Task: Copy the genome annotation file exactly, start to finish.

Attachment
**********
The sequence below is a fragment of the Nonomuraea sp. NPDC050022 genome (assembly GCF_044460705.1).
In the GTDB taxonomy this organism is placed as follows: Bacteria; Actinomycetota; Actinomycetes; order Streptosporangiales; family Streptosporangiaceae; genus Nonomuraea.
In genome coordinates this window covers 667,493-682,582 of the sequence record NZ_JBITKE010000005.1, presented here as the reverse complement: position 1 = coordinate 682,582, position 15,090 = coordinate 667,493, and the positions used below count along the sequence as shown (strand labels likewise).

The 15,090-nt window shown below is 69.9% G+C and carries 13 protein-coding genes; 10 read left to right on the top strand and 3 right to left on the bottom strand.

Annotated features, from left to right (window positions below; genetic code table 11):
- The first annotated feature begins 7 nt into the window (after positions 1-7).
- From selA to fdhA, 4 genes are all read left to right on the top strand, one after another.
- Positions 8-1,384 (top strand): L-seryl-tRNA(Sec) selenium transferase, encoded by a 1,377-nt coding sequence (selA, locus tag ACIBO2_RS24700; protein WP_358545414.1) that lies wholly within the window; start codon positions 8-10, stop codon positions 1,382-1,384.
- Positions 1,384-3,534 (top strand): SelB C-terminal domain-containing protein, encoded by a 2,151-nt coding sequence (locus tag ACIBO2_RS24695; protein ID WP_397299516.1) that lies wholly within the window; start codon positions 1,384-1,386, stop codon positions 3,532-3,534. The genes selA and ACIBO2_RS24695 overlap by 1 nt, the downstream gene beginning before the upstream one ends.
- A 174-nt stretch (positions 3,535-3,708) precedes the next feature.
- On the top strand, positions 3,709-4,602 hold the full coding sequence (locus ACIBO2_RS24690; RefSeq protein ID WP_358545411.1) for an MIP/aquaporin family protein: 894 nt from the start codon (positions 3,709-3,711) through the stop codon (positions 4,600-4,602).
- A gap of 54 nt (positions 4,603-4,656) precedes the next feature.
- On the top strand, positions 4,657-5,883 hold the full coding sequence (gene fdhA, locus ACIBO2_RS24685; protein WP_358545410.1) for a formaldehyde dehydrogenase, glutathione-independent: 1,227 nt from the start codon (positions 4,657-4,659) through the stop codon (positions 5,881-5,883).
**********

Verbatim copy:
The sequence below is a fragment of the Nonomuraea sp. NPDC050022 genome (assembly GCF_044460705.1).
In the GTDB taxonomy this organism is placed as follows: Bacteria; Actinomycetota; Actinomycetes; order Streptosporangiales; family Streptosporangiaceae; genus Nonomuraea.
In genome coordinates this window covers 667,493-682,582 of the sequence record NZ_JBITKE010000005.1, presented here as the reverse complement: position 1 = coordinate 682,582, position 15,090 = coordinate 667,493, and the positions used below count along the sequence as shown (strand labels likewise).

The 15,090-nt window shown below is 69.9% G+C and carries 13 protein-coding genes; 10 read left to right on the top strand and 3 right to left on the bottom strand.

Annotated features, from left to right (window positions below; genetic code table 11):
- The first annotated feature begins 7 nt into the window (after positions 1-7).
- From selA to fdhA, 4 genes are all read left to right on the top strand, one after another.
- Positions 8-1,384 (top strand): L-seryl-tRNA(Sec) selenium transferase, encoded by a 1,377-nt coding sequence (selA, locus tag ACIBO2_RS24700; protein WP_358545414.1) that lies wholly within the window; start codon positions 8-10, stop codon positions 1,382-1,384.
- Positions 1,384-3,534 (top strand): SelB C-terminal domain-containing protein, encoded by a 2,151-nt coding sequence (locus tag ACIBO2_RS24695; protein ID WP_397299516.1) that lies wholly within the window; start codon positions 1,384-1,386, stop codon positions 3,532-3,534. The genes selA and ACIBO2_RS24695 overlap by 1 nt, the downstream gene beginning before the upstream one ends.
- A 174-nt stretch (positions 3,535-3,708) precedes the next feature.
- On the top strand, positions 3,709-4,602 hold the full coding sequence (locus ACIBO2_RS24690; RefSeq protein ID WP_358545411.1) for an MIP/aquaporin family protein: 894 nt from the start codon (positions 3,709-3,711) through the stop codon (positions 4,600-4,602).
- A gap of 54 nt (positions 4,603-4,656) precedes the next feature.
- On the top strand, positions 4,657-5,883 hold the full coding sequence (gene fdhA, locus ACIBO2_RS24685; protein WP_358545410.1) for a formaldehyde dehydrogenase, glutathione-independent: 1,227 nt from the start codon (positions 4,657-4,659) through the stop codon (positions 5,881-5,883).